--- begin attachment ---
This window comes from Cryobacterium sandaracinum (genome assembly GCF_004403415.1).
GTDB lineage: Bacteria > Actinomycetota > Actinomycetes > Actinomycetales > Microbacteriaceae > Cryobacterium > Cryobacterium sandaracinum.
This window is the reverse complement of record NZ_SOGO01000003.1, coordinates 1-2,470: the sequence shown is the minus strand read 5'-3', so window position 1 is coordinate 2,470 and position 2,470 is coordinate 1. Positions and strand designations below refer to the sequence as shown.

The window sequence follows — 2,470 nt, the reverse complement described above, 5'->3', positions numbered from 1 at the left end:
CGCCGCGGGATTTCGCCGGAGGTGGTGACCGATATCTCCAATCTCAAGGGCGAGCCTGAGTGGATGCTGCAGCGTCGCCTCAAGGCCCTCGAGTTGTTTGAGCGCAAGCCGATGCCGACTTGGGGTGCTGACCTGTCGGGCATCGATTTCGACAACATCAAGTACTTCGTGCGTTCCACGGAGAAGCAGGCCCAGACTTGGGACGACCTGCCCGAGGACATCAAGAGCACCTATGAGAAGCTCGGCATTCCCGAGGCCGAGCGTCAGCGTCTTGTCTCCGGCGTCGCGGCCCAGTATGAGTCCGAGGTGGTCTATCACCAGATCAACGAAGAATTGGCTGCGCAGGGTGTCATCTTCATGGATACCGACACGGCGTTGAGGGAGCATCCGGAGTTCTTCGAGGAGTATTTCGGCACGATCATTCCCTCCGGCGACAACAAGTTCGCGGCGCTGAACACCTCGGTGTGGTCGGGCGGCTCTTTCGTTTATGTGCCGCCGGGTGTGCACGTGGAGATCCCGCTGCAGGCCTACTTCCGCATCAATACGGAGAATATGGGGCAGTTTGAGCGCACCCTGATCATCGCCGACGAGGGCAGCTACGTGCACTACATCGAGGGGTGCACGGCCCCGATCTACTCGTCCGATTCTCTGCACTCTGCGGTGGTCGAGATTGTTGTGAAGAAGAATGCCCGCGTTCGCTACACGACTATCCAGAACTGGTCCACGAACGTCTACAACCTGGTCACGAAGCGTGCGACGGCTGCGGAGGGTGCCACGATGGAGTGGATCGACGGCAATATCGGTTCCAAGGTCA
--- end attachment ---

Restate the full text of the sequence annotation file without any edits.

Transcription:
This window comes from Cryobacterium sandaracinum (genome assembly GCF_004403415.1).
GTDB lineage: Bacteria > Actinomycetota > Actinomycetes > Actinomycetales > Microbacteriaceae > Cryobacterium > Cryobacterium sandaracinum.
This window is the reverse complement of record NZ_SOGO01000003.1, coordinates 1-2,470: the sequence shown is the minus strand read 5'-3', so window position 1 is coordinate 2,470 and position 2,470 is coordinate 1. Positions and strand designations below refer to the sequence as shown.

The window sequence follows — 2,470 nt, the reverse complement described above, 5'->3', positions numbered from 1 at the left end:
CGCCGCGGGATTTCGCCGGAGGTGGTGACCGATATCTCCAATCTCAAGGGCGAGCCTGAGTGGATGCTGCAGCGTCGCCTCAAGGCCCTCGAGTTGTTTGAGCGCAAGCCGATGCCGACTTGGGGTGCTGACCTGTCGGGCATCGATTTCGACAACATCAAGTACTTCGTGCGTTCCACGGAGAAGCAGGCCCAGACTTGGGACGACCTGCCCGAGGACATCAAGAGCACCTATGAGAAGCTCGGCATTCCCGAGGCCGAGCGTCAGCGTCTTGTCTCCGGCGTCGCGGCCCAGTATGAGTCCGAGGTGGTCTATCACCAGATCAACGAAGAATTGGCTGCGCAGGGTGTCATCTTCATGGATACCGACACGGCGTTGAGGGAGCATCCGGAGTTCTTCGAGGAGTATTTCGGCACGATCATTCCCTCCGGCGACAACAAGTTCGCGGCGCTGAACACCTCGGTGTGGTCGGGCGGCTCTTTCGTTTATGTGCCGCCGGGTGTGCACGTGGAGATCCCGCTGCAGGCCTACTTCCGCATCAATACGGAGAATATGGGGCAGTTTGAGCGCACCCTGATCATCGCCGACGAGGGCAGCTACGTGCACTACATCGAGGGGTGCACGGCCCCGATCTACTCGTCCGATTCTCTGCACTCTGCGGTGGTCGAGATTGTTGTGAAGAAGAATGCCCGCGTTCGCTACACGACTATCCAGAACTGGTCCACGAACGTCTACAACCTGGTCACGAAGCGTGCGACGGCTGCGGAGGGTGCCACGATGGAGTGGATCGACGGCAATATCGGTTCCAAGGTCA